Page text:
NEWS: The Micro Arts Magazine 1984 first edition – online here now
Geoff Davis 2020
I had written for the student arts magazine and music fanzines, mainly Sheffield and London’s NMX by Martin Lacey (now publishing Safety Pin punk magazine). Friends supplied some of the articles, which covered art generation, music, etc. It was an alternative to the usual computer magazines which did not cover art, only graphic production, games etc. The Micro Arts operation was imagined to be commercial, which was ridiculous. But it did lead to some interesting work at Sheffield Psalter Lane art college, the London Institute etc.
Incidentally the second edition was planned and started but didn’t get any advertising, and so never came out. We had moved onto Prestel teletext by that time so paper seemed very old-fashioned (in 1985!). My response to all that was to make a concrete ‘tombstone’ edition of the second edition cover only, but that was later used as an actual paver in a garden path.
Get the new Micro Arts ebook – universal link
Next is a short extract from Micro Arts Magazine editorial, by ‘Clive Sinclair’, this was a spoof piece based on a typical inspiring text (see Contents scan below for the full experience):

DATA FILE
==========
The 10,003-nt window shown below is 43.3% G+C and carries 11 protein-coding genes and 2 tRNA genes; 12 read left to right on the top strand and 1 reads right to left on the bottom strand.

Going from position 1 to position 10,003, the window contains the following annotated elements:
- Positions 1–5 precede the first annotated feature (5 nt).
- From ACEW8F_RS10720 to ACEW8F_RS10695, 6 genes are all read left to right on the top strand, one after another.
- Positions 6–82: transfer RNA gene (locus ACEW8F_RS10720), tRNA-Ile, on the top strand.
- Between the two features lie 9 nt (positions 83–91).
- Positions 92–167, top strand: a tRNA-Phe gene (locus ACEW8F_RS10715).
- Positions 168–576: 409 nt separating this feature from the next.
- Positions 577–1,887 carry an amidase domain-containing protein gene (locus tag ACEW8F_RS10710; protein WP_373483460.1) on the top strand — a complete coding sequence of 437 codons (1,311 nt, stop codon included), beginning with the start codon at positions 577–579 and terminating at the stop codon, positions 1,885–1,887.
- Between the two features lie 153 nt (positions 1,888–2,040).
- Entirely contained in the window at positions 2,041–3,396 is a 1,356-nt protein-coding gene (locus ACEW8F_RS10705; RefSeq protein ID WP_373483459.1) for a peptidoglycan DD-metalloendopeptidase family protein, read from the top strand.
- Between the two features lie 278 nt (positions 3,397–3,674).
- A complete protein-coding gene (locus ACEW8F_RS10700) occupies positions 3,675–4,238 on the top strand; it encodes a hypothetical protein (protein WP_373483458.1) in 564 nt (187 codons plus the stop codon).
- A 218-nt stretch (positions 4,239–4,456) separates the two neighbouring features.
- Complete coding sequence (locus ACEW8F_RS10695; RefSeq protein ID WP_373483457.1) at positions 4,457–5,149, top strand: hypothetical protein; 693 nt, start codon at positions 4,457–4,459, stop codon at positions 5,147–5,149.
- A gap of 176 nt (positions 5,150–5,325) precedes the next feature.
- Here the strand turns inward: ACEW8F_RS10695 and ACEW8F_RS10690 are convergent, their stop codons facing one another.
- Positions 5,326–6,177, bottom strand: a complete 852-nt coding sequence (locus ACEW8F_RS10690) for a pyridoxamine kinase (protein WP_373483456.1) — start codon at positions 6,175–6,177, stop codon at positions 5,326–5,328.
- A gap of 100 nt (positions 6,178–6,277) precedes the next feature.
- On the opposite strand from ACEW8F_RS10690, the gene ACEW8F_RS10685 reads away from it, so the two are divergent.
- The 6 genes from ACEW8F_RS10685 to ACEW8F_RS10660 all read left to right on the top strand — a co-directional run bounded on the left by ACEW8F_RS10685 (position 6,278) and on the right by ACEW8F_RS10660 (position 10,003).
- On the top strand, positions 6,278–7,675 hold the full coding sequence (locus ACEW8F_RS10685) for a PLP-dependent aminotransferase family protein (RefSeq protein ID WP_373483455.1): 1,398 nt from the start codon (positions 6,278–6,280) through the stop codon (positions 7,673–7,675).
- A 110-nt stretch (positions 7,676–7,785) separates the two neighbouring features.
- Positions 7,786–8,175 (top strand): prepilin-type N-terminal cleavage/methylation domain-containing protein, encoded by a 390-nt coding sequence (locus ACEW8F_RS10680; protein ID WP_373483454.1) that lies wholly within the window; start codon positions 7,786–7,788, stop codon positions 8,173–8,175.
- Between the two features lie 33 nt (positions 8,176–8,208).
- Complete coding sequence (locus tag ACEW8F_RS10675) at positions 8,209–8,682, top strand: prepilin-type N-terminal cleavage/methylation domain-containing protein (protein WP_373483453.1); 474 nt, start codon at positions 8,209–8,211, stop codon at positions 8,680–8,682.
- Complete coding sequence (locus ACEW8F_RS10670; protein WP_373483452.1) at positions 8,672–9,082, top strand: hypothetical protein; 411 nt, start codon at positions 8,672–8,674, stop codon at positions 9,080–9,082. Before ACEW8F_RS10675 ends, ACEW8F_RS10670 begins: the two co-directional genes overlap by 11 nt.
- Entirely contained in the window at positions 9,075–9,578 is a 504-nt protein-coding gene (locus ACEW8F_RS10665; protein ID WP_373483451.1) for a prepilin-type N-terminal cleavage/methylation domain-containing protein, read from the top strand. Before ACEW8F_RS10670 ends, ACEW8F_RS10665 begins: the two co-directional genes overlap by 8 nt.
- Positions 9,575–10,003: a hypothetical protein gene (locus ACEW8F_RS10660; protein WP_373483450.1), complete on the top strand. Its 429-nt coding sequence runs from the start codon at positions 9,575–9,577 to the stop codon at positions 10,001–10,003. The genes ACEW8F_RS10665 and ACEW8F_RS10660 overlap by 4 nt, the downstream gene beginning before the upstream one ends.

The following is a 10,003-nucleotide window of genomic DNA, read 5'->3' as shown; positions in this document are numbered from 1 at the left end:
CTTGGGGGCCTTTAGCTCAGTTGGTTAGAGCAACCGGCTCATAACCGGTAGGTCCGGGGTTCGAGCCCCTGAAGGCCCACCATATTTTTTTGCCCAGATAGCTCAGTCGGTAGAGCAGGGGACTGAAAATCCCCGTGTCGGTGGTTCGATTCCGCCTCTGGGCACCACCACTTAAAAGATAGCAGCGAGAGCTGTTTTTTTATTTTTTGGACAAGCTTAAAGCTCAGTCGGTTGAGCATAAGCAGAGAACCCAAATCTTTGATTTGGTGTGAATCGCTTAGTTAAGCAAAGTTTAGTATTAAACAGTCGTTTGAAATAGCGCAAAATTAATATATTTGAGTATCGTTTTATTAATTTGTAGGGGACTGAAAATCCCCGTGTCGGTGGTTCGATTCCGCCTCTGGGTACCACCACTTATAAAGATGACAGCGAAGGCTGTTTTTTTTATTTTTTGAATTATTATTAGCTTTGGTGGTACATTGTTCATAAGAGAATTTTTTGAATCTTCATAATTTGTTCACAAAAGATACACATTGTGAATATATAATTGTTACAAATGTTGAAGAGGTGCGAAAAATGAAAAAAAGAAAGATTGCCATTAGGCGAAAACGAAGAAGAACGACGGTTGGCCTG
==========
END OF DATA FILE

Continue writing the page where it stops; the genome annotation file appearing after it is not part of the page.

Have you ever thought about computing and the people in it as special? Here’s why…
It is the computer personality who dares to face life as it is with its dangers and risks.
They love to laugh, they love to be excited, they love to be interested.
This is a time when it is fine for an individual not to be adjusted to a way of life, because the way of life changes every year.
And if someone feels the world to be frightening and harrowing because it doesn’t stay the same, I recommend a diet of Computers and the company of Computer Programmers.
[continues in this style]
Advert (below): this was an attempt to get advertisers for second issue (we didn’t actually print 5000 of these, but did have Arts Express distribution of sorts). The blurb mentions ‘artware’, which is now defined online as: merchandise (as knick-knacks) that is aesthetic as well as utilitarian.